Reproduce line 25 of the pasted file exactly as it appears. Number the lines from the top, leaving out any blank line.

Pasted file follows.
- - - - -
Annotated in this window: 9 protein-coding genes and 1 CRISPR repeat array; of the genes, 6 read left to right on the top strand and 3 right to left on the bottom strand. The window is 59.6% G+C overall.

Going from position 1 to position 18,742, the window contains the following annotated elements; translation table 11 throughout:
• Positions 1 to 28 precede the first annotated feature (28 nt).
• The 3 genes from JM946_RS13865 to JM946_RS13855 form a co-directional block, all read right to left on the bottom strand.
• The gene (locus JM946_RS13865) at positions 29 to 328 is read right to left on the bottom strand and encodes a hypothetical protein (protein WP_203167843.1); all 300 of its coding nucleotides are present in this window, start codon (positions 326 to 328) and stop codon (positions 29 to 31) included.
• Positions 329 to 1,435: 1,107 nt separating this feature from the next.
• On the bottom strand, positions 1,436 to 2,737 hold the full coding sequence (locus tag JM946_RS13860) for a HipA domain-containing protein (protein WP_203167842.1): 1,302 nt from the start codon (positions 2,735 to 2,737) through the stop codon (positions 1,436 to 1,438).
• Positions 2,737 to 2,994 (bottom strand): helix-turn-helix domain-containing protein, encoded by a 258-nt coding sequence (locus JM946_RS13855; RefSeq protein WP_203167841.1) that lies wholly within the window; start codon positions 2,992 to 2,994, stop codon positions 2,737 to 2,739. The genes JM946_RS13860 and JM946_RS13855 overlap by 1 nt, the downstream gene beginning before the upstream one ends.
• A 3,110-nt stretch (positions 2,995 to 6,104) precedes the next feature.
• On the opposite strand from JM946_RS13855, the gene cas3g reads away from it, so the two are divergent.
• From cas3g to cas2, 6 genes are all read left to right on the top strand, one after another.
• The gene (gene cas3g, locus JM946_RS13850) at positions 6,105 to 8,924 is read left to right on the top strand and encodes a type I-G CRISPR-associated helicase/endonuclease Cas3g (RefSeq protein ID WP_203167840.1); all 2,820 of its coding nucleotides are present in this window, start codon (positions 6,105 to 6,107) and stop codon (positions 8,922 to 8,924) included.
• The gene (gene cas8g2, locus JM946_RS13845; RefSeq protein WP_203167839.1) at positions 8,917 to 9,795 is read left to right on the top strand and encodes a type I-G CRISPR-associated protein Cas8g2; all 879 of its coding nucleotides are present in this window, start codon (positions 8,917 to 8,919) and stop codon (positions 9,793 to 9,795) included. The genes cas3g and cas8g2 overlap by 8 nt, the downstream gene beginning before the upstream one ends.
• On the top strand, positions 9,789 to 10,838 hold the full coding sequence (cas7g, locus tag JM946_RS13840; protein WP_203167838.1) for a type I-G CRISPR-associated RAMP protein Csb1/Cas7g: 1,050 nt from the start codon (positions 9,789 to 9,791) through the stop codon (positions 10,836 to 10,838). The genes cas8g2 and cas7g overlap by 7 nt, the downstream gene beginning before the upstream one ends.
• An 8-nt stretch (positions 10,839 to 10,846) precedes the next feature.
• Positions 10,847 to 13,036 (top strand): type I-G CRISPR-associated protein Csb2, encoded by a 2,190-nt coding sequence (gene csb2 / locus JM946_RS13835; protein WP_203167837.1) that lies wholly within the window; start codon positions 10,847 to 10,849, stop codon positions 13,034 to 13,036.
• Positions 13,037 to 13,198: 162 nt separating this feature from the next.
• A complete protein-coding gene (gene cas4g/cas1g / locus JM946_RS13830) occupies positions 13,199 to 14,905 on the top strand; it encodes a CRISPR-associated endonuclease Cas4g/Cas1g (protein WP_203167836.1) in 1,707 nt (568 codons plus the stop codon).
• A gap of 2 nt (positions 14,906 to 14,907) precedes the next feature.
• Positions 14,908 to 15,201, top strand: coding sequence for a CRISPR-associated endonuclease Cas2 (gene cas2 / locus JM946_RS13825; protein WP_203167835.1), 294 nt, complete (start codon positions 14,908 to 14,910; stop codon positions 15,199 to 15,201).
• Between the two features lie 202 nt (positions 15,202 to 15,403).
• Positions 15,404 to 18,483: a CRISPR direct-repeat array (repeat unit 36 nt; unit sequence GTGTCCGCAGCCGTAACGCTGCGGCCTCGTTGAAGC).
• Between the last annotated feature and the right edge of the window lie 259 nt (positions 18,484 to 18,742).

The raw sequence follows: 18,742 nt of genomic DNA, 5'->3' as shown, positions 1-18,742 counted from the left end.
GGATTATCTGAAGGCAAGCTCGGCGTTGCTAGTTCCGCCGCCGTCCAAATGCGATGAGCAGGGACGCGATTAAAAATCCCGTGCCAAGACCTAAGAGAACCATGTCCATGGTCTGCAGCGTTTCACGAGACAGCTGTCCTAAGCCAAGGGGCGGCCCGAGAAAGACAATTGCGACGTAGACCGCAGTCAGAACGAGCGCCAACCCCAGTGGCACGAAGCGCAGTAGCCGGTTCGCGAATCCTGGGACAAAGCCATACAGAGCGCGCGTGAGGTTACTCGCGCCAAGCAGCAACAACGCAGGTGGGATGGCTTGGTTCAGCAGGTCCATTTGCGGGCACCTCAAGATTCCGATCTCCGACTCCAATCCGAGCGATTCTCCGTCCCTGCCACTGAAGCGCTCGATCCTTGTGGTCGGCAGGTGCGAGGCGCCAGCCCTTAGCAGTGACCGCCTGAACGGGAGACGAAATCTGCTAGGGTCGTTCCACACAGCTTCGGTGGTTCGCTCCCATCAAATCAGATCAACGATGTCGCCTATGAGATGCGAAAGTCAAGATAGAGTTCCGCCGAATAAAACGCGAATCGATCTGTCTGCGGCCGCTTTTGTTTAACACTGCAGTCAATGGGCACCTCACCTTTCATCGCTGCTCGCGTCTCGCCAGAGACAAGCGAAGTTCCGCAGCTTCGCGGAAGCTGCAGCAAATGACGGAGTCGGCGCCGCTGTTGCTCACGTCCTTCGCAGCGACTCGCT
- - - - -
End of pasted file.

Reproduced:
GGATTATCTGAAGGCAAGCTCGGCGTTGCTAGTTCCGCCGCCGTCCAAATGCGATGAGCAGGGACGCGATTAAAAATCCCGTGCCAAGACCTAAGAGAACCATGTCCATGGTCTGCAGCGTTTCACGAGACAGCTGTCCTAAGCCAAGGGGCGGCCCGAGAAAGACAATTGCGACGTAGACCGCAGTCAGAACGAGCGCCAACCCCAGTGGCACGAAGCGCAGTAGCCGGTTCGCGAATCCTGGGACAAAGCCATACAGAGCGCGCGTGAGGTTACTCGCGCCAAGCAGCAACAACGCAGGTGGGATGGCTTGGTTCAGCAGGTCCATTTGCGGGCACCTCAAGATTCCGATCTCCGACTCCAATCCGAGCGATTCTCCGTCCCTGCCACTGAAGCGCTCGATCCTTGTGGTCGGCAGGTGCGAGGCGCCAGCCCTTAGCAGTGACCGCCTGAACGGGAGACGAAATCTGCTAGGGTCGTTCCACACAGCTTCGGTGGTTCGCTCCCATCAAATCAGATCAACGATGTCGCCTATGAGATGCGAAAGTCAAGATAGAGTTCCGCCGAATAAAACGCGAATCGATCTGTCTGCGGCCGCTTTTGTTTAACACTGCAGTCAATGGGCACCTCACCTTTCATCGCTGCTCGCGTCTCGCCAGAGACAAGCGAAGTTCCGCAGCTTCGCGGAAGCTGCAGCAAATGACGGAGTCGGCGCCGCTGTTGCTCACGTCCTTCGCAGCGACTCGCT